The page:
- Sprinkler system
- In-law suite
- Hot tub
- Wooded lot
- Patio, deck, or porch
- Laundry room
HOW IMPORTANT IS LOCATION, WHEN I AM SEARCHING FOR A NEW HOME?
Where you buy not only affects the home’s current and future value, but it also affects your lifestyle. Your agent will be able to conduct a more targeted home search if you outline your preferences in neighborhoods and nearby amenities. Here’s a checklist of items you should consider and communicate to your chosen real estate agent.
- Urban, suburban or rural
- Commute time
- School districts
- Desirable neighborhoods
- Proximity to the airport
- Proximity to restaurants and retail
- Access to major highways and thoroughfares
- Access to public transportation
- Health care facilities
- Parks and recreation
- Length of time you plan to live in the home (Your agent should be knowledgeable about growth trends and projections that could affect your investment.)
SHOULD I CONSIDER BUILDING A NEW HOME?
Whether to buy an existing home or have one built is yet another decision to make during the home-buying process. If you decide to go with new construction, a real estate agent can be a powerful advocate in your corner as you negotiate upgrades, a move-in date and other terms with the home builder.
Below are some basic pointers to prepare you for the journey ahead.
Selecting a builder
Shopping for a large production or custom home builder can be a daunting task. Start by defining what architectural styles appeal to you and then seek out the builders in your area who offer those styles. Due diligence is essential. Ask friends for referrals to get firsthand accounts; verify the builder’s state license status, if applicable; and check whether they’re certified by the National Association of Home Builders.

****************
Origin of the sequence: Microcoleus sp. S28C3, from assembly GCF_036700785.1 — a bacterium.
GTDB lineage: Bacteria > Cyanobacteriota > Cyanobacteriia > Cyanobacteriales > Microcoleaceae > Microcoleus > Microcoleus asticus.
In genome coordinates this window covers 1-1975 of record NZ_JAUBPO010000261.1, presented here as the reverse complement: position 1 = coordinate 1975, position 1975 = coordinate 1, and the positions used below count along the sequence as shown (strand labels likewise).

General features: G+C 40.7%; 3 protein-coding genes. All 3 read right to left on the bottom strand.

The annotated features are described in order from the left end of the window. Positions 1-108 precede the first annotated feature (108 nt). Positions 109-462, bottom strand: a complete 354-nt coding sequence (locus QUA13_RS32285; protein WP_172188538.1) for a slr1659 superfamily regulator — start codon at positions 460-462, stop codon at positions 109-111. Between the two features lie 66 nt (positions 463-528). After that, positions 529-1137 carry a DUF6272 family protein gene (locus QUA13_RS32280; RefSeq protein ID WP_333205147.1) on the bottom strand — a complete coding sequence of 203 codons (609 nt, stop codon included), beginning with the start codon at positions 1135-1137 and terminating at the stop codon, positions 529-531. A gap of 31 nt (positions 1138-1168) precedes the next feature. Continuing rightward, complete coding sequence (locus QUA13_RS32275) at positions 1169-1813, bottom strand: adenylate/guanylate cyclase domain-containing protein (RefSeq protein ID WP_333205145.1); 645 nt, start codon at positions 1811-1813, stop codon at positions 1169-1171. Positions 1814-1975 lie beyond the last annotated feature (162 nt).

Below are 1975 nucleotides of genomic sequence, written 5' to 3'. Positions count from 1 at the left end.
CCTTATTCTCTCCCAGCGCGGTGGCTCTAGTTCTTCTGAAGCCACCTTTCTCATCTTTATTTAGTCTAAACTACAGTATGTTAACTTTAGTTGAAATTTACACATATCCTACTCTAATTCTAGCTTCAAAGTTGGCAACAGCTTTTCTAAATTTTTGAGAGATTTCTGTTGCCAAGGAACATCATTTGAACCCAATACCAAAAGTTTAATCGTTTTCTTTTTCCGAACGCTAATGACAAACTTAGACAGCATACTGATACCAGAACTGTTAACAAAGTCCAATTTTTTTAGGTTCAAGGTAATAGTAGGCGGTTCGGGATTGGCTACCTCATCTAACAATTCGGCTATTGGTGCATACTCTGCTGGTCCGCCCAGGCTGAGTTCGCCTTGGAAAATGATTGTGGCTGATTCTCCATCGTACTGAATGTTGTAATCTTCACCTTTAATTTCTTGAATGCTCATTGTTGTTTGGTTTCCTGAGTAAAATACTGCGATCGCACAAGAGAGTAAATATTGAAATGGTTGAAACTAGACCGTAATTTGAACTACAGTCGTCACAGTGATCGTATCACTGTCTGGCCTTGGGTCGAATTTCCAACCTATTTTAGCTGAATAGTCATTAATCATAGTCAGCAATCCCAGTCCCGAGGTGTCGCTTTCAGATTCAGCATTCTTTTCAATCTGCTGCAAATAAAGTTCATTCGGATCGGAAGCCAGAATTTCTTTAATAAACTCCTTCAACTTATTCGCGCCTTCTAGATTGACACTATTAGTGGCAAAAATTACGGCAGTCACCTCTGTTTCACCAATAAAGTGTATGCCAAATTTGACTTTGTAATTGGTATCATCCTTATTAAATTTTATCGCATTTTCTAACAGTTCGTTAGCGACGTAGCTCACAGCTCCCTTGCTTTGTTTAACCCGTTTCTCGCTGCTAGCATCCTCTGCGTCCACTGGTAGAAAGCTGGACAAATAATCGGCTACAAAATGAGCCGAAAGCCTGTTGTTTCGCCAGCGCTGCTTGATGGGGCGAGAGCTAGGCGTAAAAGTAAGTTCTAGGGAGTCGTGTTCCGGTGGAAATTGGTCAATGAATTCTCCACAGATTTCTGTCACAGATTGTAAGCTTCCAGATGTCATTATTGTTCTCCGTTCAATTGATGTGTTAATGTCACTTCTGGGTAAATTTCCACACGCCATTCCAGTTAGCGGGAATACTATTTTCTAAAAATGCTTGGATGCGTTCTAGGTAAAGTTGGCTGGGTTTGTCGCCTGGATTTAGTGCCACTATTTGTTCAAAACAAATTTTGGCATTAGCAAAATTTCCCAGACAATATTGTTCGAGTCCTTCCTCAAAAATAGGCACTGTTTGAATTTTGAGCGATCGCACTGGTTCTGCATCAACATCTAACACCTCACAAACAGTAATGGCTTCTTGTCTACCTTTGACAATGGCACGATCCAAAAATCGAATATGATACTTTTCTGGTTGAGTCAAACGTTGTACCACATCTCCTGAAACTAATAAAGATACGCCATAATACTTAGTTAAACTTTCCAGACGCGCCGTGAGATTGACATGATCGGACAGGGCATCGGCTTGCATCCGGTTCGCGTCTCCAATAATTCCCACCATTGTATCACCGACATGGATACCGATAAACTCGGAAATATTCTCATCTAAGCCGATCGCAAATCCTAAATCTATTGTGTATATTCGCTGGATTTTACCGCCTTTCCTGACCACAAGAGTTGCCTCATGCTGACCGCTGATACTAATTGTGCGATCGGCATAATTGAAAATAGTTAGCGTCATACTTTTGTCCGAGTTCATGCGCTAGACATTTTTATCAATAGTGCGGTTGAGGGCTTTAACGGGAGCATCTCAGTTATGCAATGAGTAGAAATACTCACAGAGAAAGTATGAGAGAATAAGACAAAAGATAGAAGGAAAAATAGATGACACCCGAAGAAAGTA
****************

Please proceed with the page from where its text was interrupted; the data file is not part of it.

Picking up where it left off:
The builder representative and your real estate agent
A builder representative’s ultimate goal is to sell you a home. His or her role is to provide a wide range of information to help you in your decision-making, from building restrictions, roads and easements to inspections, warranties, rebates and upgrades. A real estate agent knowledgeable in new-home construction will be able to help you wade through all the data and point out the downsides and upsides of each line item. Your agent also can look out for your interests in reviewing the builder’s contract, which often contains more legal jargon than consumer-friendly language.